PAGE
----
Film Review – Kill the Messenger
Kill the Messenger
“…some stories are too true to tell.”
Kill the Messenger is based on a tumultuous yet exciting period in newspaper journalist Gary Webb’s life. The film is based on true events and on two books, Dark Alliance by Gary Webb and Kill the Messenger by Nick Shou.
The central focus of the film is the war on drugs and its aftermath. The film opens in 1996 with Gary Webb (Jeremy Renner) researching a story on what happens to drug dealers’ possessions if they are acquitted. After the story is published in the San Jose Mercury News, he is lauded for his great work. Shortly after, a woman named Coral (Paz Vega) contacts him about a related case. Her boyfriend is on trial and his possessions were also taken away. Webb has already written this story, but his interest in piqued when she mentions a witness on the case is Danilo Blandon (Yul Vazquez), an confidential informant for the government. Blandon brought cocaine into the country from Nicaragua to sell for the U.S. government to fund a war in Nicaragua. After Webb reads a confidential, sealed grand jury testimony of Blandon, he starts his investigation that would lead to an article called “Dark Alliance” that would make and break his career.
This is another film I went into without ever seeing a trailer. From the beginning, it seems like the focus will be on the riveting story of the government helping to put drugs on the streets for a profit. The film becomes suspenseful as Webb delves further into the subject, traveling to Nicaragua and D.C.. I braced myself for something bad to happen, but the film takes a different turn. Webb’s career becomes promising after he has the courage to put the article out there and very much risks his life to do so. Unfortunately, the tide turns on Webb and he becomes a hack to those who once lauded him. This happens in a matter of days after the article is published. The film refocuses on Webb’s life and the aftermath of his most famous story. It is then that you realize that Kill the Messenger is not about this article, but the man behind it. It is an interesting approach, and not something that is expected with the flow of the film. It does lessen the suspense, which is high until midway through.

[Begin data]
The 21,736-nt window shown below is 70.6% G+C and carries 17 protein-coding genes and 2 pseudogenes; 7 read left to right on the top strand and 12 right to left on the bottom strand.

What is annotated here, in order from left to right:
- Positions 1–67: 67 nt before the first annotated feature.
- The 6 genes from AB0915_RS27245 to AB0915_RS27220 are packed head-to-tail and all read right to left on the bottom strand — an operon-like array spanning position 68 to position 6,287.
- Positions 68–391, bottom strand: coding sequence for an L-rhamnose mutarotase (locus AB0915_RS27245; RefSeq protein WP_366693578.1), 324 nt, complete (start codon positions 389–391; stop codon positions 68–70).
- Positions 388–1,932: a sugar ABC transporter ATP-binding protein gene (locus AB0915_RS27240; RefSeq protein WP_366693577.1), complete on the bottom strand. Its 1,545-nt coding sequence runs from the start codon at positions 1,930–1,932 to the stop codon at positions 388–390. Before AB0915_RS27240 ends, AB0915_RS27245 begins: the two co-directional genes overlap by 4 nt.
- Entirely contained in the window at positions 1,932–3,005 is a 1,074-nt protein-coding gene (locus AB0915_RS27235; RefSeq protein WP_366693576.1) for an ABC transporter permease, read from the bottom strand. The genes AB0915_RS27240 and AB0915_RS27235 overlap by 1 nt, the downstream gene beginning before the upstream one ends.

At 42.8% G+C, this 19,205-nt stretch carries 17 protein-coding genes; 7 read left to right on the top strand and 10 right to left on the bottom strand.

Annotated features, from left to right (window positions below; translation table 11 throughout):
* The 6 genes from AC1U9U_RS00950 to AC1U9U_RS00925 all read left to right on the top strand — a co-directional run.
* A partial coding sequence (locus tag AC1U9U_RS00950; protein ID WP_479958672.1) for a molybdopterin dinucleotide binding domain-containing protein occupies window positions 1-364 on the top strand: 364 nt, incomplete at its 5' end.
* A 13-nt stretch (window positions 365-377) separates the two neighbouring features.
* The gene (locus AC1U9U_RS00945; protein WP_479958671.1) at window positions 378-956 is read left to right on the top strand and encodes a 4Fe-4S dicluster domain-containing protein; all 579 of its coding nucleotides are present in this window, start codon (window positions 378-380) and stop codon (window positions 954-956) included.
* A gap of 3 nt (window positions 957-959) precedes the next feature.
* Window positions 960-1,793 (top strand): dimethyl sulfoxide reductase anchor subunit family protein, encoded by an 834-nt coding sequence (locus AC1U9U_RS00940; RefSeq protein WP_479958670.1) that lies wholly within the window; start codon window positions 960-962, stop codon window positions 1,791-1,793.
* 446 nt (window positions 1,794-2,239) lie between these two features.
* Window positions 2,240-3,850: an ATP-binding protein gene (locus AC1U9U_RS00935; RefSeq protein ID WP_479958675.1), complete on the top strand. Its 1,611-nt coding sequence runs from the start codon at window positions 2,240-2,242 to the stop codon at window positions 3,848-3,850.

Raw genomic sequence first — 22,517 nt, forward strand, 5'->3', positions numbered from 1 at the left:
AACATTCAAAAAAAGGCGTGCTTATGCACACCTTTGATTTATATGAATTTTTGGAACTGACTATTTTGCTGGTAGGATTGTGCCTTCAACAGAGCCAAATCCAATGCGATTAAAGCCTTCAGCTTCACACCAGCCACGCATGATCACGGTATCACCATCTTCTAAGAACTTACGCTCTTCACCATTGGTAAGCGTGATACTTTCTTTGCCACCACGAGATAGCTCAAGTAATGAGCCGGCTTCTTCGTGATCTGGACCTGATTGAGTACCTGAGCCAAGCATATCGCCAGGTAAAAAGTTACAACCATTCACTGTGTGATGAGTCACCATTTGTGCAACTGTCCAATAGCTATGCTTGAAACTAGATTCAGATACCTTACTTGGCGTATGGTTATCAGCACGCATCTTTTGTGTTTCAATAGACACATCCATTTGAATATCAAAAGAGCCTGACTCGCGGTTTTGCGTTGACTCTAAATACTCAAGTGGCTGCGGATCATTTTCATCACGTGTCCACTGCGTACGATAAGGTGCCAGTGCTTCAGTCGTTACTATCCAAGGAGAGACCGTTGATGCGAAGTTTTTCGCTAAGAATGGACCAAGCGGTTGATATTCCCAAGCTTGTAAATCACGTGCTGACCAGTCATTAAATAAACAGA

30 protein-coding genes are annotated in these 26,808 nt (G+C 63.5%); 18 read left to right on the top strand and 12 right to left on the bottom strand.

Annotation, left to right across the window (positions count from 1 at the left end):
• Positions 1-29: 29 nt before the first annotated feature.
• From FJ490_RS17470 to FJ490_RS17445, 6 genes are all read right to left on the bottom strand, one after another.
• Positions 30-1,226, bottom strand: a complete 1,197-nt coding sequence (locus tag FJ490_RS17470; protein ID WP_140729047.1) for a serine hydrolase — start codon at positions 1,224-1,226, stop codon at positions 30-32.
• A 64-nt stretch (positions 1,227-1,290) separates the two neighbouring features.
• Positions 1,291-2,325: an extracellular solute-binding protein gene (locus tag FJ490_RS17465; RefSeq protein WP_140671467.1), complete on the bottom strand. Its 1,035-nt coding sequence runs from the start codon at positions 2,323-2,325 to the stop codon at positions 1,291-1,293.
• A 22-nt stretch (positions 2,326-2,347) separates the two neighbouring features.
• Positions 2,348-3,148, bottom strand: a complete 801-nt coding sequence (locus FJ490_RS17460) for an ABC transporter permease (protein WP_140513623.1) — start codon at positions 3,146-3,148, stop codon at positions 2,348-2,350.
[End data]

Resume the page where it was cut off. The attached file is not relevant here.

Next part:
There is an amazing cast for Kill the Messenger. However, not all these great actors have much of a part, some being only on screen for a few minutes. Other than Jeremy Renner, Mary Elizabeth Winstead, Oliver Platt, and Rosemarie DeWitt are the only ones with significant roles. Michael Sheen, Andy Garcia, Ray Liotta, Barry Pepper, Tim Blake Nelson, Michael Kenneth Williams, and others take on the smaller, but important characters.
Jeremy Renner put his all into his portrayal of Gary Webb. This is not an action film, which is a genre Renner has become associated with recently. Playing someone who is not a fictional character has to be tough, especially when those who know him are still alive. Renner gives the impression that he went down a dark hole for his character, losing himself in the process.
Kill the Messenger is not a happy film, but one that will keep you enthralled until Gary Webb’s life starts to derail.
After the film ends, you will realize that it is not about the article, but Webb himself. The controversy over the fact that the C.I.A. helped put drugs on the streets itself is enough for Hollywood to make a great conspiracy thriller out of the material. These filmmakers decided to take a risk and make it about the man behind the story and its aftermath. With this choice, the focus and momentum of the last third of the film is lost to moments that probably could have been cut. It is not the best film of the year, but it comes really close.